Thurston County Commission chairwoman Sandra Romero has announced that she won’t seek re-election in the fall.
Romero has represented District 2 — which includes Lacey, Yelm and Rainier and the eastern portion of Thurston County — since 2009. After finishing out her second term in December, she said she plans to travel with her husband, Fred Romero, a retired Washington State Parks employee, and spend more time with their family.
“I’m not going away,” Romero said in a news release. “I will continue to serve our community and work to protect the environment we all want our children and grandchildren to cherish.”
Romero said she hasn’t endorsed anyone yet for her seat.
Last July, Thurston County Commission vice chairwoman Cathy Wolfe announced that she’ll also retire at the end of her term in December. Olympia City Council member Jim Cooper already has begun campaigning for Wolfe’s District 1 seat.
District 3 Commissioner Bud Blake, an independent, is serving his first term. His seat doesn’t expire until 2018.
Before serving on the County Commission, Romero, 67, a Democrat, was a state legislator from 1993 to 2004. She also was a member of the Olympia City Council from 1989 to 1991.
Romero said she believes her monthly Coffee Chats, which are informal discussions on issues at locations in her district, helped make county government more open and accessible.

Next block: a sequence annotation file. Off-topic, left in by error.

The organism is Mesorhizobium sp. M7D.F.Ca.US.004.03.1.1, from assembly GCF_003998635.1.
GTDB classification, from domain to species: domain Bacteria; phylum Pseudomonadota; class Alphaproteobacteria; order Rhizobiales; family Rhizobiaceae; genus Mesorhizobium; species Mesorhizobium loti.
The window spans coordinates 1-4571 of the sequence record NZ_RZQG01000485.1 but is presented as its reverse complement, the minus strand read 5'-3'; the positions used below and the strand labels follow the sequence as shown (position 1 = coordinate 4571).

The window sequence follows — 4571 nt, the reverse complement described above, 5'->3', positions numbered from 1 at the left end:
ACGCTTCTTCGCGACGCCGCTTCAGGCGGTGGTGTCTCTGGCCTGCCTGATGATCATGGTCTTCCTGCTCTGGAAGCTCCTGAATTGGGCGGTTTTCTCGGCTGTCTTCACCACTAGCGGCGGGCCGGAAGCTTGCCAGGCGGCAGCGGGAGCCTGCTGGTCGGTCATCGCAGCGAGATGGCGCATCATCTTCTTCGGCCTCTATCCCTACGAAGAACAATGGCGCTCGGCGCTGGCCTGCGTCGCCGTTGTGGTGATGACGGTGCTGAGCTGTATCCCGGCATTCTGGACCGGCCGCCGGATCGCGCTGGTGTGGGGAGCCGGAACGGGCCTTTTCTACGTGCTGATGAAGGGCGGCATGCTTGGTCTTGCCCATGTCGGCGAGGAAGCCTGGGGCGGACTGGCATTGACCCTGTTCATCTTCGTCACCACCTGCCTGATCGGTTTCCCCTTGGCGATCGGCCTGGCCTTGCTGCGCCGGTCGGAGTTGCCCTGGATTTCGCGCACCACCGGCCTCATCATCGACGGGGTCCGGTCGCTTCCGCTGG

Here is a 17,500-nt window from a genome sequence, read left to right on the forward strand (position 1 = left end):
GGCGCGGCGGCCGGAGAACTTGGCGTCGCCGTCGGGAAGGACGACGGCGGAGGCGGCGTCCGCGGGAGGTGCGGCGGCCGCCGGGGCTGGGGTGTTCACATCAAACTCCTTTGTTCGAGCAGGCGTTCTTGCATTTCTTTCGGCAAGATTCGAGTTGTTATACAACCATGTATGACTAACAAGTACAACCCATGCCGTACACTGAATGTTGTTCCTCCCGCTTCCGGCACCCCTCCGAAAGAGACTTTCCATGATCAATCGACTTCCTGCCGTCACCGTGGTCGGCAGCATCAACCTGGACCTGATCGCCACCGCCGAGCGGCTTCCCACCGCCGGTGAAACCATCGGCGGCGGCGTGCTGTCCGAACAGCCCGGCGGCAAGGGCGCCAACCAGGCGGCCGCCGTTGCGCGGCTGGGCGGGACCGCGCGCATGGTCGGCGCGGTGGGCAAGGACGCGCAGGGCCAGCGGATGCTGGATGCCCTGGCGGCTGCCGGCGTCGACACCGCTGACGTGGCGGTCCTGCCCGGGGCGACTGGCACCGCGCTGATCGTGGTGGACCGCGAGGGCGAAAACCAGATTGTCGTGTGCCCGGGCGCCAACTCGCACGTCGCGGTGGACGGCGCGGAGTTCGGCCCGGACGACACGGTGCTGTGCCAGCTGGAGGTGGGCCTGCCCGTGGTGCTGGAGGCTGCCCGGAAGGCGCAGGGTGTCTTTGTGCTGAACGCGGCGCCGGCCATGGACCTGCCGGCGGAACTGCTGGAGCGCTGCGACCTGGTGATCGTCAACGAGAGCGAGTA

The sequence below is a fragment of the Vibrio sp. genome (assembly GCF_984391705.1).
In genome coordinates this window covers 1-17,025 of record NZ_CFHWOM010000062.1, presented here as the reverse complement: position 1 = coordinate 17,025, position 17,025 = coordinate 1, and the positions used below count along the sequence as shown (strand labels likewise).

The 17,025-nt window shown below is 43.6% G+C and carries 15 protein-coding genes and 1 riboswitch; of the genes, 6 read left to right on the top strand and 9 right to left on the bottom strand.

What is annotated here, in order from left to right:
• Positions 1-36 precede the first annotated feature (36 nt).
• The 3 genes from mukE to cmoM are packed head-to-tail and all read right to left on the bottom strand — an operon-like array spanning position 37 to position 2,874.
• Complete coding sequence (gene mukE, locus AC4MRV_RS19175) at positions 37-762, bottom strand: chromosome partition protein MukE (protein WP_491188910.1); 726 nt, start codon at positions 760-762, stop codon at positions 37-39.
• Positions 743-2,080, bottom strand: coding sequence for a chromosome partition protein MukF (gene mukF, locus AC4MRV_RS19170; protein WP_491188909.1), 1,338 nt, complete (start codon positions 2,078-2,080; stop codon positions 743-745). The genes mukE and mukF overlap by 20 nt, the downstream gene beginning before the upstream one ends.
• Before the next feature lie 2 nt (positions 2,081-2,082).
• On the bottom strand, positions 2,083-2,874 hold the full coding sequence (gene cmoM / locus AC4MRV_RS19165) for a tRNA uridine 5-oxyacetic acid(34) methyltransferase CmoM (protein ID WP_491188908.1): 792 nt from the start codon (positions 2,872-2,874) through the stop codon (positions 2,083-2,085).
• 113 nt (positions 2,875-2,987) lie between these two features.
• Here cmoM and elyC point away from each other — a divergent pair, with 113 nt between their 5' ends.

“The chats have given me insights into my district and rural Thurston County that I could not have gained staying at my desk in the county courthouse,” she said. “Citizens of Thurston County currently have a government that responds to their needs, a staff that is as professional as any other public employees with whom I have worked. Most importantly, citizens can be assured the county has a fiscal base with which to grow and continue to provide needed services.”
Among accomplishments listed in a news release about Romero’s retirement: “Protecting our environment, preserving our history, and maintaining a quality of life unique to Thurston County are my most pleasurable accomplishments,” she said. “Olympia’s Main Street program, creation of Heritage Park, involvement in the development and opening of our countywide trail system, protecting animals from abuse, and the creation of the county’s off-leash dog park make me proud.”
George Sharp, former executive director of the Olympia Lacey Tumwater Visitor & Convention Bureau, worked closely with Romero on the county’s agritourism efforts, which included designation of the Bountiful Byway. The nearly 60-mile loop skirts the county and features nearly 100 suggested agricultural, ecological and cultural stops for visitors.
“She was level-headed and she would listen to people before forming her personal opinion on how to govern,” he recalled. “And I think it’s lucky to have that in elected officials.”
Sharp, who now operates a consulting firm with his wife, said Romero’s replacement will have some big issues to address.
“I think one of the key issues is going to continue to be what’s going on with the Mazama pocket gopher and what land regulation is taking place and how that’s going to affect development,” he said.